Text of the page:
Support vector machines with adaptive Lq penalty

Yufeng Liu, Hao Helen Zhang, Cheolwoo Park, Jeongyoun Ahn

Research output: Contribution to journalArticle

60 Scopus citations

Abstract

The standard support vector machine (SVM) minimizes the hinge loss function subject to the L2 penalty or the roughness penalty. Recently, the L1 SVM was suggested for variable selection by producing sparse solutions [Bradley, P., Mangasarian, O., 1998. Feature selection via concave minimization and support vector machines. In: Shavlik, J. (Ed.), ICML'98. Morgan Kaufmann, Los Altos, CA; Zhu, J., Hastie, T., Rosset, S., Tibshirani, R., 2003. 1-norm support vector machines. Neural Inform. Process. Systems 16]. These learning methods are non-adaptive since their penalty forms are pre-determined before looking at data, and they often perform well only in a certain type of situation. For instance, the L2 SVM generally works well except when there are too many noise inputs, while the L1 SVM is more preferred in the presence of many noise variables. In this article we propose and explore an adaptive learning procedure called the Lq SVM, where the best q > 0 is automatically chosen by data. Both two- and multi-class classification problems are considered. We show that the new adaptive approach combines the benefit of a class of non-adaptive procedures and gives the best performance of this class across a variety of situations. Moreover, we observe that the proposed Lq penalty is more robust to noise variables than the L1 and L2 penalties. An iterative algorithm is suggested to solve the Lq SVM efficiently. Simulations and real data applications support the effectiveness of the proposed procedure.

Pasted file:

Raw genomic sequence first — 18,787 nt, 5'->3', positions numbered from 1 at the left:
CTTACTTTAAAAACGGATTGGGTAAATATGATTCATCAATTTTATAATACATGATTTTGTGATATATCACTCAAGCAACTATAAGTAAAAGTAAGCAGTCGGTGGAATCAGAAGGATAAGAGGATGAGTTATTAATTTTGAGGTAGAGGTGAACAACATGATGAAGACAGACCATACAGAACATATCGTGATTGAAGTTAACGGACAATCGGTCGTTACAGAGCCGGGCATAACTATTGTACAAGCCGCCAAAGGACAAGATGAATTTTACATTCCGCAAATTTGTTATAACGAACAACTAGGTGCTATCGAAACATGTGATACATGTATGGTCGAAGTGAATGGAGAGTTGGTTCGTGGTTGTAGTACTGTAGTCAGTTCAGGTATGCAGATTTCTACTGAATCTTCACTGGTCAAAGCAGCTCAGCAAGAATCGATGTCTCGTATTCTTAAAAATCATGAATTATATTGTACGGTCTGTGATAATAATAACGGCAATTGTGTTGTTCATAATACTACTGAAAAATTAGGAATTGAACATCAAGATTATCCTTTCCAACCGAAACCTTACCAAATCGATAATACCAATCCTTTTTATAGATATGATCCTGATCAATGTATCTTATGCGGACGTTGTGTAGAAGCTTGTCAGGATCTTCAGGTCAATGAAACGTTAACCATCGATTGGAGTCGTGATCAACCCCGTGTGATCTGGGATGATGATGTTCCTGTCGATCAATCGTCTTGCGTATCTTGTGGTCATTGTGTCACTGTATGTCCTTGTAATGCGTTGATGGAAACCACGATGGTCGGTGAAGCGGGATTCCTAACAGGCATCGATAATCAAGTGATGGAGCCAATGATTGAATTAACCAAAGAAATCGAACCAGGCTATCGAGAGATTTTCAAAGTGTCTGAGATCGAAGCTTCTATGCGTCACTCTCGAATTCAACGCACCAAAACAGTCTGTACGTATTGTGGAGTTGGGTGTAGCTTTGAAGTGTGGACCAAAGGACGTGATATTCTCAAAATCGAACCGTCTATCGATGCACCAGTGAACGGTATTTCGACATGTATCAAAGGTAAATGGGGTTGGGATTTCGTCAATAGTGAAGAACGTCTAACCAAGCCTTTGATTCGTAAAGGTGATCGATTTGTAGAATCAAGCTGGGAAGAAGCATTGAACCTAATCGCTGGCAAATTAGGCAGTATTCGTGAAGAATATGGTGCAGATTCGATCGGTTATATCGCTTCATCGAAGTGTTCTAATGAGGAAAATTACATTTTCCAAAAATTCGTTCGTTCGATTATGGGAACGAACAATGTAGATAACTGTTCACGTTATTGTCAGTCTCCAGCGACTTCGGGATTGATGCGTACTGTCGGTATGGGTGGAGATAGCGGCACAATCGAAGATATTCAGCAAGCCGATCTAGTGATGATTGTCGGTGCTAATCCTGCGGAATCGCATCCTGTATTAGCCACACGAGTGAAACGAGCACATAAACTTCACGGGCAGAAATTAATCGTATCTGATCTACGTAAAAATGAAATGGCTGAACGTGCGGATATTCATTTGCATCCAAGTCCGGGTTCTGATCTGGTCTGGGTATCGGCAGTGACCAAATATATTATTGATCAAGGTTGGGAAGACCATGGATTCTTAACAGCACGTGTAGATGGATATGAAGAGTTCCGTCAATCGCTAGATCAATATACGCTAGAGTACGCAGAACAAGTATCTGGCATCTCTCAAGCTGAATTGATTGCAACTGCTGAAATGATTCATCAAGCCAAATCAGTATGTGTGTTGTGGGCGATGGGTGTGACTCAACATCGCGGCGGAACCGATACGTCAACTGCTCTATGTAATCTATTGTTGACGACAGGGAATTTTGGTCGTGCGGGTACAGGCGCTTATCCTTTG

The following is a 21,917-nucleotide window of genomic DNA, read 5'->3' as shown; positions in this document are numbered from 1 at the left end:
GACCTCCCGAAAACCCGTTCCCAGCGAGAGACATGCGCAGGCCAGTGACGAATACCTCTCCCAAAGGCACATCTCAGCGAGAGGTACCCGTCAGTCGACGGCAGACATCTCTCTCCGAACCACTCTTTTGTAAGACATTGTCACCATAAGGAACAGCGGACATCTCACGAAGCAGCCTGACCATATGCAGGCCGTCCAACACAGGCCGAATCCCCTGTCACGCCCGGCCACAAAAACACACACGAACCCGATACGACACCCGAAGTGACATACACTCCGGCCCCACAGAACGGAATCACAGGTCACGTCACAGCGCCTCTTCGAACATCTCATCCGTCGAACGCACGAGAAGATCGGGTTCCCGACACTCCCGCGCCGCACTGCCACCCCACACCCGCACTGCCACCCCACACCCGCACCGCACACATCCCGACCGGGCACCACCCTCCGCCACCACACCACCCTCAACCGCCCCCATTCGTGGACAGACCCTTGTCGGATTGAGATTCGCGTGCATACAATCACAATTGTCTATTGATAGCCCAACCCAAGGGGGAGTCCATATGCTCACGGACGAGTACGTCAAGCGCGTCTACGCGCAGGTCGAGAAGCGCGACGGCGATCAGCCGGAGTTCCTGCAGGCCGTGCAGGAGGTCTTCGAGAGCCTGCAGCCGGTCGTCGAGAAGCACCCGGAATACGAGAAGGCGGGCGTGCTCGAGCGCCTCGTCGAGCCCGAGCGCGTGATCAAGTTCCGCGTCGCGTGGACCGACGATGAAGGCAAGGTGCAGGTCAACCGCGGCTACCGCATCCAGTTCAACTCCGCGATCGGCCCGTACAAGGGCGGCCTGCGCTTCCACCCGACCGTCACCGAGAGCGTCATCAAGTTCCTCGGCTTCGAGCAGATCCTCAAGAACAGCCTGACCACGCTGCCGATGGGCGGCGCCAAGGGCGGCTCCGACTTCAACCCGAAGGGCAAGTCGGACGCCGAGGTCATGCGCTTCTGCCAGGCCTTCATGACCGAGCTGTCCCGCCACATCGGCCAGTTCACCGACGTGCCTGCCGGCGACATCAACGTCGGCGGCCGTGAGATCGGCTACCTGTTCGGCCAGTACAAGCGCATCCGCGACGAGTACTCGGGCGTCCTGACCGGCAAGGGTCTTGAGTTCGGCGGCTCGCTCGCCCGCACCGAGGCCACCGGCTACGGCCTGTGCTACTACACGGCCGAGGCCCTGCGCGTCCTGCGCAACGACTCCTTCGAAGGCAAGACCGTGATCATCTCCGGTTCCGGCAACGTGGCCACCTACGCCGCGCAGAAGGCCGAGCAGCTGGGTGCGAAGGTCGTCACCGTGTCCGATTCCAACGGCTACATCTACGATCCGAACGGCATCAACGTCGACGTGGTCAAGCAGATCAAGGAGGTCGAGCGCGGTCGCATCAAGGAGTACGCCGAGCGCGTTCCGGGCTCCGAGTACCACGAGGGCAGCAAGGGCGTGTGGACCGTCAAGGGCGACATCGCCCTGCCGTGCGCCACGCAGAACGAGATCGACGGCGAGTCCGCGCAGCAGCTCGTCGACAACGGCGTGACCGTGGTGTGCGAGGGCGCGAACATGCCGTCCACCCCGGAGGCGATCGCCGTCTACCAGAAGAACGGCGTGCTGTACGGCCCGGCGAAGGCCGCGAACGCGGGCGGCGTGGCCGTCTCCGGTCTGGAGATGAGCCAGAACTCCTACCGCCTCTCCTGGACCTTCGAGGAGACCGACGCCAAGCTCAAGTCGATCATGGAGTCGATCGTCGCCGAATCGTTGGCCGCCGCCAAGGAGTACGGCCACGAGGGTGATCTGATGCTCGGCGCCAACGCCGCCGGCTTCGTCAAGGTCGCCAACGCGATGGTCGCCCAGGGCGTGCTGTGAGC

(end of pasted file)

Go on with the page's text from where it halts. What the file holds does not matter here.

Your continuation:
Original languageEnglish (US)
Pages (from-to)6380-6394
Number of pages15
JournalComputational Statistics and Data Analysis
Volume51
Issue number12
DOIs
StatePublished - Aug 15 2007
Externally publishedYes

Keywords

  • Adaptive penalty
  • Classification
  • Shrinkage
  • Support vector machine
  • Variable selection

ASJC Scopus subject areas

  • Statistics and Probability
  • Computational Mathematics
  • Computational Theory and Mathematics
  • Applied Mathematics

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